Plea to defer resuming parks, zoos, sanctuaries for natural rejuvenation of biodiversity

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Updated: Sep 07, 2020 3:27 PM

The state government has permitted numerous activities in Tamil Nadu under 'Unlock 4;, to encourage economic development.

Wildlife activists, however, disagree on a blanket ban on the tourist spots in the reserve forest areas.Wildlife activists, however, disagree on a blanket ban on the tourist spots in the reserve forest areas. (Representational image)

The Tamil Nadu government should defer reopening of wildlife parks, zoos and sanctuaries across the state taking advantage of the COVID-19 pandemic and allow natural rejuvenation of biodiversity, experts suggest.

The COVID-19 crisis could be converted into an opportunity not only to carry out environmental reforms to benefit the people and the state but also strengthen the environment and make the economy more sustainable in the coming years, they said.

The state government has permitted numerous activities in Tamil Nadu under ‘Unlock 4;, to encourage economic development.

On August 30, Chief Minister K Palaniswami while announcing the extension of the lockdown till this month-end, pronounced further relaxations. He however, said schools, colleges, cinema halls, swimming pools, amusement parks, beaches, zoological parks, museums and tourist spots would not be re-opened until further orders.

“The closure of tourism activities due to COVID-19 crisis, especially in reserve forests and protected areas i.e. national parks and sanctuaries, in Tamil Nadu, should be extended at least till the end of this year so that the natural rejuvenation of forests and biodiversity can continue to prevail for some more time,” Dr P Durairasu, Principal Chief Conservator of Forests (PCCF), Head of Forest Force, Tamil Nadu, said.

Prof. L Venkatchalam, an environmental economics expert from the Madras Institute of Development Studies here, said the government could mull introducing long-term measures like “Green GDP,” considered as an indicator of “economic welfare.”

“The currently measured state GDP cannot be treated as a proper indicator of economic welfare as the GDP measurement does not make necessary adjustments for changes in the value of the environment,” he claimed.

Elaborating, he said the total turnover of the knitwear industry in Tiruppur in the state was Rs 50,000 crore in 2018-2019, which is included as ‘income’ in SGDP estimation.

However, the un-quantified environmental damage costs inflicted by the industrial activities on society, in terms of health cost, cost on agriculture and allied activities, and cost of biodiversity loss, as well as environmental defensive expenditure (EDE), in terms of hospitalisation cost or additional fertilisers to improve soil quality, will amount to several thousand crores of rupees which are not quantified and netted out from the SGDP, he said.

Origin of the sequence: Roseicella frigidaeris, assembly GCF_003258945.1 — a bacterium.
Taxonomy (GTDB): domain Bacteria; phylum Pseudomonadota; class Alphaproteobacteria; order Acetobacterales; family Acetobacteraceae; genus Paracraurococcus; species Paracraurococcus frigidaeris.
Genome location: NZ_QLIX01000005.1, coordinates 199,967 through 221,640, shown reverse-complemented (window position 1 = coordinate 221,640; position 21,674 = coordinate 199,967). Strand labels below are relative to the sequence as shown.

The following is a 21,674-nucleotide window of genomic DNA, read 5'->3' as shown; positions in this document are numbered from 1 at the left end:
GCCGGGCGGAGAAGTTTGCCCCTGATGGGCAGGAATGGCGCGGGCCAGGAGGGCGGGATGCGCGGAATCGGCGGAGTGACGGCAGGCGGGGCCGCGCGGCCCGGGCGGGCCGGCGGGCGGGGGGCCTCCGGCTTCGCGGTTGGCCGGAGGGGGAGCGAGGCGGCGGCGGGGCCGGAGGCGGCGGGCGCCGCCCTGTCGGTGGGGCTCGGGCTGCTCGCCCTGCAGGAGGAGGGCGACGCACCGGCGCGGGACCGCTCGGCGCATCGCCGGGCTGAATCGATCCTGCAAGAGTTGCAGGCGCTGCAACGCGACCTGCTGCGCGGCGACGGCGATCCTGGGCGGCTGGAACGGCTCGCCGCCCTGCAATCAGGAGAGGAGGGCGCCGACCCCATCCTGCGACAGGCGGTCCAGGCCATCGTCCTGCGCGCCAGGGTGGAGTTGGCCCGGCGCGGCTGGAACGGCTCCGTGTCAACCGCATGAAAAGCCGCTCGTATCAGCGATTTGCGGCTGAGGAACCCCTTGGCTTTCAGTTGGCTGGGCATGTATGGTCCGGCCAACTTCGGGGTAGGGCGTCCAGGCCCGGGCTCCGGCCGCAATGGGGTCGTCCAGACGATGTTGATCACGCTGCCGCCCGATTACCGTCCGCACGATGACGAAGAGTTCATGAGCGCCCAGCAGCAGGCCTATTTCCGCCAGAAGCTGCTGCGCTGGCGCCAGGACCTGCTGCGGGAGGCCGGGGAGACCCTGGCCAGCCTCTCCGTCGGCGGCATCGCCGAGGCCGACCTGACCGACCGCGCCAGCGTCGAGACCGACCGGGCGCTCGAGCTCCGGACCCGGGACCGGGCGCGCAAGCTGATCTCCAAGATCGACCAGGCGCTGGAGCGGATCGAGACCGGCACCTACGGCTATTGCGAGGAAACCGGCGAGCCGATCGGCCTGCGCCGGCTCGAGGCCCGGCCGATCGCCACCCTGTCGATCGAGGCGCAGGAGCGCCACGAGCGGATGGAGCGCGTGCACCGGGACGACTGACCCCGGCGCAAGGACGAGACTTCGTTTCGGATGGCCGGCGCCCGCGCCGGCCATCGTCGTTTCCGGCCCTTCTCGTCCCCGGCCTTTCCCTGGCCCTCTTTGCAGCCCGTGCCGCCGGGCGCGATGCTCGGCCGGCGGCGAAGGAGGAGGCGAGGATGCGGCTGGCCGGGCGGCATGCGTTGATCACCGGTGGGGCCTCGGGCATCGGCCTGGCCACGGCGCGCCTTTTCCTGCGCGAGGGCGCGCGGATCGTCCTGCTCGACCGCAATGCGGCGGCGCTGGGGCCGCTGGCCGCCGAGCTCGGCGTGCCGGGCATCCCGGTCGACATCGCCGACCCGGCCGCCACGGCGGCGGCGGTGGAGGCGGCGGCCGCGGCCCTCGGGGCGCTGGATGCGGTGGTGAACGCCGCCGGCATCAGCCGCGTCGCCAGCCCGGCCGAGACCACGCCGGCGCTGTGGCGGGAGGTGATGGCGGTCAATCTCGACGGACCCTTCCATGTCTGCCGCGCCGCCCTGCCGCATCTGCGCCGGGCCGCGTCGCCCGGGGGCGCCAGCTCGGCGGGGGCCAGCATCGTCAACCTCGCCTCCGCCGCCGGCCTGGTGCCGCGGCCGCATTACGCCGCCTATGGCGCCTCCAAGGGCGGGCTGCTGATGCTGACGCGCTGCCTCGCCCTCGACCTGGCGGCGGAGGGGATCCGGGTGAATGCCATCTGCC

As the current SGDP does not indicate if the economy is moving on an environmentally sustainable path or reflects true economic welfare of the society, periodical estimate of economic value of non-market ecosystem services, environmental damage costs, and EDE, should be resorted to.

Accordingly, necessary adjustments should be made in the SGDP so that appropriate environmental policy can be initiated in the relevant sector and the SGDP becomes an indicator of both sustainable income as well as true economic welfare of the society, he suggested.

Indicating the direction of environmental reforms in Tamil Nadu post COVID-19, Durairasu and Venkatachalam argue that the priority wetlands in all districts should be notified before the end of this year so that focused attention could be given to protect the precious wetlands in the state. Wildlife activists, however, disagree on a blanket ban on the tourist spots in the reserve forest areas which are in the control of the Forest department.

“I will support the move if it will rejuvenate the natural resources. But no human will transmit COVID-19 to animals. Also, we should see how far human interference will affect nature,” wildlife activist T Murugavel said.

For instance, river Ganga got cleaned during the lockdown and in the 2015 December deluge, the Adyar and Coovum rivers got cleaned by themselves, he said. “Most of the problems are caused by human interference. We should learn how not to pollute the water resources or environment,” he added.

Disagreeing with the move to restrict human activities in the fringe areas as this would affect tribals, especially their livelihood, another wildlife activist K Mohan Raj argued that the five months of lockdown from March-end has only restricted the human and industrial activities.

“But such a short period will only spur short-term gain. We need to come up with long-term strategy for spectacular growth,” he said.

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